• Nate Vander Plas

      I also expected to see more holes. For instance, anything behind the surf board should be a hole for both the lidar geometry and the image. I wonder if they did two captures and stitched them together- one on each side of the surf board. This demo is all well and good for a scene with basically no movement (just the waves), but what about people walking around? I imagine them looking like cheap game characters with weird mesh artifacts on their hair, etc. I also don’t know if the lidar can keep up with the 60-90fps of the cameras, so any moderately fast motion could get really wonky. All that to say, I’d love to experience what they captured in VR. It could be really awesome even if it’s limited to mostly-static scenes.

      • kalqlate

        I’m sure the math would be a bit more involved, but I wonder what could be done with three or more such camera setups capturing the scene simultaneously in an equilateral or even non-equilateral polygon. Each camera could be digitally removed from the view of the other(s) in post processing. What you would then have is a fully navigable world with few to no holes on the interior of the polygon and extended navigation beyond the interior of the polygon with smaller (narrower) holes than with just one camera.

        Actually, if there is already considerable post processing, an AI trained to “imagine” and fill in the holes (as our imaginations can from any given vantage point), even a single such camera setup could give almost unlimited navigation with holes filled in with “imagined” information. I’m sure this will be part of the evolution of this kind of video capture and processing. Time to get DeepMind churning on this right away.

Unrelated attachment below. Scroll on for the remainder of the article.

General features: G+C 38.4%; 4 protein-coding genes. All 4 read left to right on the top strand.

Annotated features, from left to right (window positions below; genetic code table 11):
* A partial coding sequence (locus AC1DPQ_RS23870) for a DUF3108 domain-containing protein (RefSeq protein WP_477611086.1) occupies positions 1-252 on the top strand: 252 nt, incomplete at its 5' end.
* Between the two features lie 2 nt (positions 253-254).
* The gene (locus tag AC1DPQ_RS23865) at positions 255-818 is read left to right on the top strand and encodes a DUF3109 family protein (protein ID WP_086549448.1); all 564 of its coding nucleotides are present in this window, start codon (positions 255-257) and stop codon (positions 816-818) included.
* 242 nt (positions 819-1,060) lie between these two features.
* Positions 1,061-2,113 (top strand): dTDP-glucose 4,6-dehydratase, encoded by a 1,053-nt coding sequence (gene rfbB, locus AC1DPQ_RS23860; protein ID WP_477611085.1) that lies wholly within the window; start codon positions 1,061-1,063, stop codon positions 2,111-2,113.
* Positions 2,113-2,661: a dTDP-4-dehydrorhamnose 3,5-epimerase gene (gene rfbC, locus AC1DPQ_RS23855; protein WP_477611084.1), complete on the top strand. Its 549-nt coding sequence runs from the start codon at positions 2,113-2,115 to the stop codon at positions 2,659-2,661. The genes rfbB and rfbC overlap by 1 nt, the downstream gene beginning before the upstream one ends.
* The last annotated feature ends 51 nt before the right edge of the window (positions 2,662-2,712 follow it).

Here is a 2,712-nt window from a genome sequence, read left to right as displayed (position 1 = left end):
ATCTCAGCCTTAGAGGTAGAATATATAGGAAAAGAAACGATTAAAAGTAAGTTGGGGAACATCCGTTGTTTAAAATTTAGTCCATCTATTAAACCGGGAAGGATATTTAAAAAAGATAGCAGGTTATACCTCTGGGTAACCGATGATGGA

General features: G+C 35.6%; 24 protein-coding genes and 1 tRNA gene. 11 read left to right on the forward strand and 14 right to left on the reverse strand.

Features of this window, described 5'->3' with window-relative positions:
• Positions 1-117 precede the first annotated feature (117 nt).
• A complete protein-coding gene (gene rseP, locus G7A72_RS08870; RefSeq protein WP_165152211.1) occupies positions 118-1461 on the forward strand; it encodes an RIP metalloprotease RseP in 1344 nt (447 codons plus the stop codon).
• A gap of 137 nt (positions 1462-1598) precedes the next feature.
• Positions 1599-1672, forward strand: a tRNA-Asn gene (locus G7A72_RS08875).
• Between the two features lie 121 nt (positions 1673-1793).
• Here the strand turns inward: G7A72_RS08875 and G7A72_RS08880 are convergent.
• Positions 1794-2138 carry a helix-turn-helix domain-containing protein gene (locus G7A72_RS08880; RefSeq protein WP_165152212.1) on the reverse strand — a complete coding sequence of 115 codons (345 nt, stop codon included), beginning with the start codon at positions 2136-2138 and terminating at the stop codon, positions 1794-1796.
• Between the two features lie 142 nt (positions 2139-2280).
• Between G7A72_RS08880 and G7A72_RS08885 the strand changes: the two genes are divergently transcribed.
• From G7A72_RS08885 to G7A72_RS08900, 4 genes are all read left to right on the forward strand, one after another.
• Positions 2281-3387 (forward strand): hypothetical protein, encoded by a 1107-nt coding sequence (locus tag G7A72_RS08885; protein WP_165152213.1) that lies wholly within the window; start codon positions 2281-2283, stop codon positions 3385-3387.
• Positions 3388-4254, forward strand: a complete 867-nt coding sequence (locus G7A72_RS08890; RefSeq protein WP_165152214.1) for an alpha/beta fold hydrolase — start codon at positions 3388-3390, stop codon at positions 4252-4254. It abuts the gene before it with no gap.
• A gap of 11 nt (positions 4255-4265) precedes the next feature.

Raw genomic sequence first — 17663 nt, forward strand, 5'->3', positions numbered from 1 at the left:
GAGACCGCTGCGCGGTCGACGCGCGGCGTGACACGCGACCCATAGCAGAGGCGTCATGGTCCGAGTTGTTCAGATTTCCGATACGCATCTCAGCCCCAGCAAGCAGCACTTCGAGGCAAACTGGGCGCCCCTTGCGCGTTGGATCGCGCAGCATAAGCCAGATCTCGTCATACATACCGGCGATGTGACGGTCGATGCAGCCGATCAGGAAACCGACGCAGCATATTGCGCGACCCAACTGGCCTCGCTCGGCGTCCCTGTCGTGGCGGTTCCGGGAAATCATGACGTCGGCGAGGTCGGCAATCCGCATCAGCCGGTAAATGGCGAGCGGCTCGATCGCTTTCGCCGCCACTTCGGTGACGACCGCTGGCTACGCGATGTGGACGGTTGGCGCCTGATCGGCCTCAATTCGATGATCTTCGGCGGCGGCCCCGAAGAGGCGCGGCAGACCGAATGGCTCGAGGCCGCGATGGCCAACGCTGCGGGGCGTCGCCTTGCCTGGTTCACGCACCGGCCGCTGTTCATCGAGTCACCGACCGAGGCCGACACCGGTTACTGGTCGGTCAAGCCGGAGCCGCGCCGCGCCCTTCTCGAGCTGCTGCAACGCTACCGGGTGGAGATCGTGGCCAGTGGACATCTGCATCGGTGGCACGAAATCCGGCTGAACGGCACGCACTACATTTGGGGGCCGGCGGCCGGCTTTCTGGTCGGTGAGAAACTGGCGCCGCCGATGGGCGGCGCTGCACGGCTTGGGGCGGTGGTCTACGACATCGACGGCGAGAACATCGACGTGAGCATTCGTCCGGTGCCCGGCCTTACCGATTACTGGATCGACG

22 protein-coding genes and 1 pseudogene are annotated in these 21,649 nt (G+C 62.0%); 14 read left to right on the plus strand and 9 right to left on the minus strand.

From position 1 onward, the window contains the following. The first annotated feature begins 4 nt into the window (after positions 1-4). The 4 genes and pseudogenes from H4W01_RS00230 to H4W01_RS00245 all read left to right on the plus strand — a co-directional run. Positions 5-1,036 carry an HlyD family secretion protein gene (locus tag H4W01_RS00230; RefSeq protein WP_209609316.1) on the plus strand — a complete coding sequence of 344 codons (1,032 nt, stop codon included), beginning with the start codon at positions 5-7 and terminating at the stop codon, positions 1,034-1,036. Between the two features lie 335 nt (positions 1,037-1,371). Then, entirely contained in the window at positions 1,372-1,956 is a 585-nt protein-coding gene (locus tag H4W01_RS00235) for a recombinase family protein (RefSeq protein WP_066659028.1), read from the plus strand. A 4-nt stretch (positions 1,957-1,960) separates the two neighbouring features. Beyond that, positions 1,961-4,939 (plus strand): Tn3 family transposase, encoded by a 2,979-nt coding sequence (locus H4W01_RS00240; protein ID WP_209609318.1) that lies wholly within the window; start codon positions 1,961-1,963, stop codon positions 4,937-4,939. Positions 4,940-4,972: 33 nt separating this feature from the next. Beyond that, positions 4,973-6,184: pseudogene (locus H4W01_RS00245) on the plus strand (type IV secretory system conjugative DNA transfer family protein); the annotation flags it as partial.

• Most amazing vr video development I’ve seen. Need this for vr porn as well.

    • brandon9271

      That’s a pretty damn expensive rig for porn but it would take things to a whole different level and likely make somebody a lot of money. Only problem i see is this may not be able to scale down to a mobile device like gearVR.. then again is doesnt have positional tracking anyhow.

  • TTman

    Very simple concept, it’s just projection mapping on to the extracted depth map and has been done for years. Still has significant bandwidth and high frequency detail issues.

  • If all of that looping volumetric video was suppose to be captured in just one instance, from a single point, how did they get the back of the surfboard? I think that 3D scene they are showing off has been edited quite a bit, from several consecutive scans, and not a single capture scene they are suggesting it is.

  • James Friedman

    Wow this will make 360 porn pretty crazy. Instead of being the guy/girl you can be super creep like watching a couple bang in the same room.

  • DennisonBertram

    Um didn’t they admit in one facebook group that this is actually 360 video plus cgi blended in?

  • Augure

    This + this (www.roadtovr.com/pixvana-reveals-10k-video-player-publishing-platform-spin/) fuck yeah, THESE are the people developing and assuring the future of VR, not fucking Vive, Oculus, PSVR, Unreal and whatever studio is busy NOT doing what VR needs to be a finished product.

    • Augure

      Also the point of this technology is of course that they’re using a regular camera rig with Lidar, and have developed convincing and detailed enough video mapping and stitching software. In order terms this is scalable and optimisable.

  • DC

    Unless they’re stitching/mapping from 2 camera rigs and painting out the cameras at the same time, this can’t be live footage. Live action, yes.

    SO MUCH DATA. Live volumetric has a long ways to go, but I’ll take 6K live action edited for now. Delivered on mobile VR please. Compressed to 100 mb/ min. Delivered on Pixvanna by Christmas?